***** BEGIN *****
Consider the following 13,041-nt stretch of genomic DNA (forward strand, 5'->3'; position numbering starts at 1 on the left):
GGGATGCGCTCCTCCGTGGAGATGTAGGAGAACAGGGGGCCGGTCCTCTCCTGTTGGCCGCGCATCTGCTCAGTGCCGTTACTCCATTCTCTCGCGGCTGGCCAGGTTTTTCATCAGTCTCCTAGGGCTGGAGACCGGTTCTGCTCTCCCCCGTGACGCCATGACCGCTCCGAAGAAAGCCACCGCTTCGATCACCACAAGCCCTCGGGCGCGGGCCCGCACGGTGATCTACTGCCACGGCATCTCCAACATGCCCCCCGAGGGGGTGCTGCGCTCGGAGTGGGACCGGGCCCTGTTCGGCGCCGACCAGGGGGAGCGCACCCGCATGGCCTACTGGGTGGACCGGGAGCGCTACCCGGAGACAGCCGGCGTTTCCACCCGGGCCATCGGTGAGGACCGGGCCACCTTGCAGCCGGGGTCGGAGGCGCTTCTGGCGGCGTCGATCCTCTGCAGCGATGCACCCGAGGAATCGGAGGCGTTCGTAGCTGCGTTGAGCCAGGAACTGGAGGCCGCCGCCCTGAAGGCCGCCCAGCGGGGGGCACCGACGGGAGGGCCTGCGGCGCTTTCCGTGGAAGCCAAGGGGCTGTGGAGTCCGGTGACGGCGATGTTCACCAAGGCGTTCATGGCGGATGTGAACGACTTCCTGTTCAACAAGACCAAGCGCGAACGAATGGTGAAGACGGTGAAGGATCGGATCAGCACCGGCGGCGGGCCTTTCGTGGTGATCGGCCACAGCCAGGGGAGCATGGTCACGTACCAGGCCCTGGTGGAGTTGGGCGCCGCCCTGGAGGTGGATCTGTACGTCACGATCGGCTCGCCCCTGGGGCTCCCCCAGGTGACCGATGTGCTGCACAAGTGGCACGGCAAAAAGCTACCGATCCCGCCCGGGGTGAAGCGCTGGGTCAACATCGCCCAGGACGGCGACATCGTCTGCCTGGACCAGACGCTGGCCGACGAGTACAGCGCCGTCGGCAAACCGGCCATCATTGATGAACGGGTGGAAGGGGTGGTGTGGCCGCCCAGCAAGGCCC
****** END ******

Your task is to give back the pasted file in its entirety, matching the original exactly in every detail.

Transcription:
Consider the following 13,041-nt stretch of genomic DNA (forward strand, 5'->3'; position numbering starts at 1 on the left):
GGGATGCGCTCCTCCGTGGAGATGTAGGAGAACAGGGGGCCGGTCCTCTCCTGTTGGCCGCGCATCTGCTCAGTGCCGTTACTCCATTCTCTCGCGGCTGGCCAGGTTTTTCATCAGTCTCCTAGGGCTGGAGACCGGTTCTGCTCTCCCCCGTGACGCCATGACCGCTCCGAAGAAAGCCACCGCTTCGATCACCACAAGCCCTCGGGCGCGGGCCCGCACGGTGATCTACTGCCACGGCATCTCCAACATGCCCCCCGAGGGGGTGCTGCGCTCGGAGTGGGACCGGGCCCTGTTCGGCGCCGACCAGGGGGAGCGCACCCGCATGGCCTACTGGGTGGACCGGGAGCGCTACCCGGAGACAGCCGGCGTTTCCACCCGGGCCATCGGTGAGGACCGGGCCACCTTGCAGCCGGGGTCGGAGGCGCTTCTGGCGGCGTCGATCCTCTGCAGCGATGCACCCGAGGAATCGGAGGCGTTCGTAGCTGCGTTGAGCCAGGAACTGGAGGCCGCCGCCCTGAAGGCCGCCCAGCGGGGGGCACCGACGGGAGGGCCTGCGGCGCTTTCCGTGGAAGCCAAGGGGCTGTGGAGTCCGGTGACGGCGATGTTCACCAAGGCGTTCATGGCGGATGTGAACGACTTCCTGTTCAACAAGACCAAGCGCGAACGAATGGTGAAGACGGTGAAGGATCGGATCAGCACCGGCGGCGGGCCTTTCGTGGTGATCGGCCACAGCCAGGGGAGCATGGTCACGTACCAGGCCCTGGTGGAGTTGGGCGCCGCCCTGGAGGTGGATCTGTACGTCACGATCGGCTCGCCCCTGGGGCTCCCCCAGGTGACCGATGTGCTGCACAAGTGGCACGGCAAAAAGCTACCGATCCCGCCCGGGGTGAAGCGCTGGGTCAACATCGCCCAGGACGGCGACATCGTCTGCCTGGACCAGACGCTGGCCGACGAGTACAGCGCCGTCGGCAAACCGGCCATCATTGATGAACGGGTGGAAGGGGTGGTGTGGCCGCCCAGCAAGGCCC